Kathy Salmon-Farstad has been my personal training client for almost a year now. Over the course of the past several months we have talked through many things: fluctuating energy levels, holiday workout plans, goal setting, and overcoming Kathy's personal barriers to exercise.
For Kathy, motivation has rarely been an issue. As an ex-Olympian she knows what is required of an effective health and fitness regime. For those of you who have been following Kathy's inspiring transition, you know that she has effectively reduced her busy work schedule, addressed many of her nutrition weaknesses, and learned once again how to prioritize regular exercise. Even in the best of times this hasn't been easy, especially when you consider that she also has three active children who need her time and attention. How do you effectively fit in fitness when life seems overflowing with demands of childcare? Whether you have a new baby, young children or teens, there is a way! It's not really about the exercises you choose, it's about creating a successful plan for fitting exercise into your schedule.
Since I'm not a mom, I asked my twin sister Christine (who has a 7-month-old girl) and Kathy (who has an eight-year-old daughter and 6-year-old twin boys), to share their realistic tips for getting and staying active while parenting.
7 ways to fit fitness into your life
1. Be change sensitive (and I'm not talking diapers)
Your life changed the moment you had kids, so plan to approach your exercise plan differently as well. You may not be able to fit in as much activity as you did pre-kids, but that doesn't mean you should do nothing. Whether you're getting back in shape after your first baby, or starting back at it after the last one has started kindergarten, the demands of parenting are ongoing, and you need to take care of yourself through it. Your exercise plan should grow with your kids. As their independence increases, so too will your free time. Plug away at what you CAN do, and gradually add to your regime as time becomes available.
2. Choose your focus
Quality time with kids won't happen during your workout, and quality workouts won't happen with your kids. Kathy tells me that if she plans her workouts to involve her children she knows she won't work as hard, but the trade-off is some fun with the kids. While she enjoys these occasional "family fitness outings," for the most part Kathy chooses to work out on her own so she can get more bang for her buck.
Page 1 of 2 – Hey, moms: It's good to do something entirely for yourselves. Still feeling guilty? See Tip 3 on page 2.
3. Honour time with your kids
Kathy has come to learn that her at-home workouts are compromised when her kids need or want her attention. She finds that if she is able to schedule quality time with her kids before her workouts, they are far more open to negotiating "let mom exercise'" time. Which leads to tip 4…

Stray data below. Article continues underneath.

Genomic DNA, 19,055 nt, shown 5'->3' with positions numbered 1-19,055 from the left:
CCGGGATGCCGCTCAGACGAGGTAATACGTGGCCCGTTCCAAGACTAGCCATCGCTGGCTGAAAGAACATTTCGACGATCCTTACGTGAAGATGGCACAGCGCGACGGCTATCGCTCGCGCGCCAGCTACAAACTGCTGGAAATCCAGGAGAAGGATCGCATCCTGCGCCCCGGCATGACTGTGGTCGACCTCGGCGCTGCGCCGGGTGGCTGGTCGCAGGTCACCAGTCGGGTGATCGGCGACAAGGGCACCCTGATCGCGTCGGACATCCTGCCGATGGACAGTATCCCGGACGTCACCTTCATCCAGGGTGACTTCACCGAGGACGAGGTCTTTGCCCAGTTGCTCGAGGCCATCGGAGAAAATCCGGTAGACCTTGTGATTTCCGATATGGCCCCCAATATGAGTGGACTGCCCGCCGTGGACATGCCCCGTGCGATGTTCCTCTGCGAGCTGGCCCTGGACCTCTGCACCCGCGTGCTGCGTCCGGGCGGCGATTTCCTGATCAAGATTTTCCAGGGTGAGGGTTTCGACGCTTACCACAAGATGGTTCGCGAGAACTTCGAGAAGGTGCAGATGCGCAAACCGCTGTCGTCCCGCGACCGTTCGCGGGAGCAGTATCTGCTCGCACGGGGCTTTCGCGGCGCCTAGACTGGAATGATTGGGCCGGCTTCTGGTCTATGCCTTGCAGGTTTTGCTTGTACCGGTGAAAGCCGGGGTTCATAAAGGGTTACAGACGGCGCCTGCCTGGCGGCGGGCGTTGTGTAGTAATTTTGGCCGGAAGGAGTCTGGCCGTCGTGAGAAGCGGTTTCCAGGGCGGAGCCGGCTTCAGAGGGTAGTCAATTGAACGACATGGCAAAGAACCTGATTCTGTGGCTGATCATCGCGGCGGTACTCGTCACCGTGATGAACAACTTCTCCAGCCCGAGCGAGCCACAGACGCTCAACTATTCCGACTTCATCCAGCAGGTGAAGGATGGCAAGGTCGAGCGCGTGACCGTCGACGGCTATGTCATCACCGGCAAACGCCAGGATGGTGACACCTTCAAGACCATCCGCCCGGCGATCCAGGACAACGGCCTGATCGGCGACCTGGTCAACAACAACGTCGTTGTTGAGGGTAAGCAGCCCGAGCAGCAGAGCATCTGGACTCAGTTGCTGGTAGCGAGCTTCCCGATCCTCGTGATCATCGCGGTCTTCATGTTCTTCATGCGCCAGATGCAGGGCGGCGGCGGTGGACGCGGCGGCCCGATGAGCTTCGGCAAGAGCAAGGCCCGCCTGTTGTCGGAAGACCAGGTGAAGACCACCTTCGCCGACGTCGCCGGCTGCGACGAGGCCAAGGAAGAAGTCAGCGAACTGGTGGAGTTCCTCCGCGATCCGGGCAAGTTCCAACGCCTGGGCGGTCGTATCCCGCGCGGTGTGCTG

4. Be time aware
Just like the rest of us, children of every age operate on schedules. Babies eat, sleep, and cry with remarkable regularity throughout the day. Older kids have highs and lows of independence and neediness as well. You know (or you're learning) when your kids need you most. Give them that time and schedule your exercise during times when they're more independent.
5. Know your own highs and lows
As a new mom, my sister is learning that she has to capitalize on her energy when it's high. She knows that early morning is her best exercise time, because by the end of the day (even though her partner is able to step in and help out), she's just too tired to do her workout.
6. Tag-team with your partner or friends.
Focused exercise is most effective for improving your level of fitness. Allow yourself 100% "me'" time at the gym, out walking/running, or with your favorite exercise video. Schedule times when your partner can take over childcare so you can hit the gym. Share babysitting swaps with one or two other moms on the block, and get to your favourite class. Ask grandma to keep an eye on junior while you run around the block.
7. Do shorter workouts
A few weeks ago my sister Christine was lamenting that she hasn't found the time to do her yoga video since her daughter was born. I reminded her that doing short intervals of exercise is better than doing nothing at all. Eventually the available time will increase and you won't be starting at ground zero.
Any of the Whole Life Makeover exercises can be effective with fewer sets interspersed throughout the day. A short walk is better than no walk. Creating a habit around exercise is the first most important step.
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Michelle Cederberg is a longtime fitness instructor, teacher, personal trainer and public speaker. Cederberg has a master's in kinesiology from the University of Calgary and specializes in exercise-and-functional fitness and exercise-and-health psychology.